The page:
Connie Higgins thought she was going to die. One normally doesn’t survive being shot in the face.
Higgins, a 26-year-old police officer in Louisville at the time, was at the end of her shift when she arrived at an apartment with the door kicked down. As she started questioning people, the man who had broken in pulled out a gun and started shooting.
First, a bullet hit her arm. Then, the man put his gun right in front of her nose and fired.
“I knew my life was over,” Higgins said. “That’s a life-ending injury. I was crouched down and I rocked all the way back, and what went through my head was ‘Connie, you’re 26, you’re gonna die up here.’”
Sign Up and Save
Get six months of free digital access to the Lexington Herald-Leader
As she rocked back forward, she could still see the flames coming from the barrel of the shooter’s gun. She fired two shots of her own. He went down.
The remnants of that day in 1984 are still with Higgins. There’s the bullet that’s lodged in her shoulder, the bullet fragments in her face. There’s the post traumatic stress disorder that almost caused her to take her own life in 1998.
Through it all, Higgins has been able to rely on workers’ compensation benefits for medical care.
Now, Higgins is worried that a bill moving through the Kentucky General Assembly will take the benefits she receives away for future injured workers.
House Bill 2 makes several changes to the state’s workers’ compensation system, but the most controversial change would put a cap on how long people with permanent partial disabilities can collect workers’ compensation.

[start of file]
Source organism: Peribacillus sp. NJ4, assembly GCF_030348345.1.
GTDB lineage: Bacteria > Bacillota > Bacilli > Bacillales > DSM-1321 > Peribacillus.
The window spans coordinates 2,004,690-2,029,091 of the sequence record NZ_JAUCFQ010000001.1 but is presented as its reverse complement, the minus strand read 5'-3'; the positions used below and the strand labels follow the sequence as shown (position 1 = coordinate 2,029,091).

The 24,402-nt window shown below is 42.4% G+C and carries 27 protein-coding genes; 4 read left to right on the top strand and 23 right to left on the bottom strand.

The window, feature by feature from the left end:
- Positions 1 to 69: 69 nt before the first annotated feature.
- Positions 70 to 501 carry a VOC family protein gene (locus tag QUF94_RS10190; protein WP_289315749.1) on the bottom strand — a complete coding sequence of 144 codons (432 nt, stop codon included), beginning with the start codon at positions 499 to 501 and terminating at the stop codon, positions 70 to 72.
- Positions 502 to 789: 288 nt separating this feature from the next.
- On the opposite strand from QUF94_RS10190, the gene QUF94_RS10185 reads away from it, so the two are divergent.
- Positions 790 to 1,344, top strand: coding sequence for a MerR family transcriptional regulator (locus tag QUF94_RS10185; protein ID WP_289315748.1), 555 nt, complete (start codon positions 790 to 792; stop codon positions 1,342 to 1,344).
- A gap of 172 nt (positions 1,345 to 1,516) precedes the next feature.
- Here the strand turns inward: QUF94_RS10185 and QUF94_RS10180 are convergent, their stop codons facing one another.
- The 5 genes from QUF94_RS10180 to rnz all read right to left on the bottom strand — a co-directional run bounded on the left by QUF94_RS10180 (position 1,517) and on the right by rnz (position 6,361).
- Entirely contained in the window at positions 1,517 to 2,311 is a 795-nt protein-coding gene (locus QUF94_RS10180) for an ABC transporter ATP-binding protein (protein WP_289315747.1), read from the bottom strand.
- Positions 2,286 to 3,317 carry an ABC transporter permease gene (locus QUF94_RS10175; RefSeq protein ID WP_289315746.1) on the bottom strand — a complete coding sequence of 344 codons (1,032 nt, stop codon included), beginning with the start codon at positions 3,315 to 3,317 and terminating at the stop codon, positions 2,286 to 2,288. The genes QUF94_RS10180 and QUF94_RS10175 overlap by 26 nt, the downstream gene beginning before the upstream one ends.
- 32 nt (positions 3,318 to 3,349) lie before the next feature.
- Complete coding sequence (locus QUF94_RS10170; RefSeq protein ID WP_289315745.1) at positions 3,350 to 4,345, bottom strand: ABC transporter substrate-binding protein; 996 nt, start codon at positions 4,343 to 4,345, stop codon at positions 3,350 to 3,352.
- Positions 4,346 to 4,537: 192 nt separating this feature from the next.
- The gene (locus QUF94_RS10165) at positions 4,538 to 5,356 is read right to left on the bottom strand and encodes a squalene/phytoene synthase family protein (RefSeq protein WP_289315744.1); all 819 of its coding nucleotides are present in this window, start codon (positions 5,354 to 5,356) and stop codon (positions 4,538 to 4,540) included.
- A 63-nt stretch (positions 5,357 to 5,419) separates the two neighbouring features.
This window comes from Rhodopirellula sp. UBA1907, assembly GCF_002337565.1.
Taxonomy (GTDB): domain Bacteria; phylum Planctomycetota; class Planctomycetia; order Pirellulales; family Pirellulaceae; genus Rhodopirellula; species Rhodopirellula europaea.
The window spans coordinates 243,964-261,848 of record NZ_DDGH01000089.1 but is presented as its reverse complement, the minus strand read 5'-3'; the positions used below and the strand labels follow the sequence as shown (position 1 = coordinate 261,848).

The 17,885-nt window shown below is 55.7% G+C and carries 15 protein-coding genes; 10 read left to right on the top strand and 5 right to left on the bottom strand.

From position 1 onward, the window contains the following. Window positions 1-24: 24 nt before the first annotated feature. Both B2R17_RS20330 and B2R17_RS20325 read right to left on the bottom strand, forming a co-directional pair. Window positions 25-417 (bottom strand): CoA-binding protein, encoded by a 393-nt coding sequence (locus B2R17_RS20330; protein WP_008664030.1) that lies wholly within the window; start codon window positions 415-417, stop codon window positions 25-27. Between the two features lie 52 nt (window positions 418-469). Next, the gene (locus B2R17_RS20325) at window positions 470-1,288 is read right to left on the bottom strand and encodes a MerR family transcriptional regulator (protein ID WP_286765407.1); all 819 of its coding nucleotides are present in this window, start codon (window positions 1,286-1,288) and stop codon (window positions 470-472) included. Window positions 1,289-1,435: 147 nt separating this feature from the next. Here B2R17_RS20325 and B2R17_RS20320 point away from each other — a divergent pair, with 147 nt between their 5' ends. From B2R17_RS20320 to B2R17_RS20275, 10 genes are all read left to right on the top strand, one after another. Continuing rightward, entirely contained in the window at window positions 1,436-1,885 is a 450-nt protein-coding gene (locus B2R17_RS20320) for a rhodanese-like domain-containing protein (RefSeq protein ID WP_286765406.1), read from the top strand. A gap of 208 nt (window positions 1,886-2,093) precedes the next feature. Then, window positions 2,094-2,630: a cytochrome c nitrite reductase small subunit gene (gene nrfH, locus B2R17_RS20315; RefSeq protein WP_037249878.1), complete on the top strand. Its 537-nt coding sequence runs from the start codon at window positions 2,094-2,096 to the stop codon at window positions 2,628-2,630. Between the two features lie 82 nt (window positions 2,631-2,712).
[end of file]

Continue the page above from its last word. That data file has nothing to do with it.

Currently, if someone gets injured on the job, they’re guaranteed lifetime benefits for medical costs associated with that injury. Rep. Adam Koenig, R-Erlanger, who sponsored the bill, said those lifetime benefits can increase costs for employers because their insurers never know when someone will make a claim for an injury that happened years before.
To help those businesses, Koenig proposed capping benefits for future workers with permanent partial disabilities — the people like Higgins, who are able to return to work after their injuries — at 15 years. That way, Koenig said, businesses will be able to clear their books of people who might come back and make an injury claim.
But capping benefits at 15 years from the injury comes at an expense for workers. During a House committee meeting, several people talked about how injuries they sustained more than 15 years ago continue to plague them. And how cutting off their benefits could make it difficult for them to work.
“They keep stressing, ‘but it won’t affect you and it won’t affect people now,’” Higgins said. “But it will affect people now. But it will affect those people coming on. And they’re us.”
It was the cap on benefits that led the Kentucky Fraternal Order of Police and Kentucky Firefighters Association to vehemently oppose a similar bill last session, eventually killing the bill in the Senate.
Koenig set out to compromise. He changed his proposal so that people with a permanent partial disability can file for an extension of their benefits beyond 15 years. If the extension is approved by a judge, they’ll get that benefit for the rest of their life.
The compromise was enough to win support from the firefighters group, and thus get enough votes to pass the House of Representatives, but it is still opposed by the FOP and other labor unions and has not been heard by the Senate State and Local Government Committee.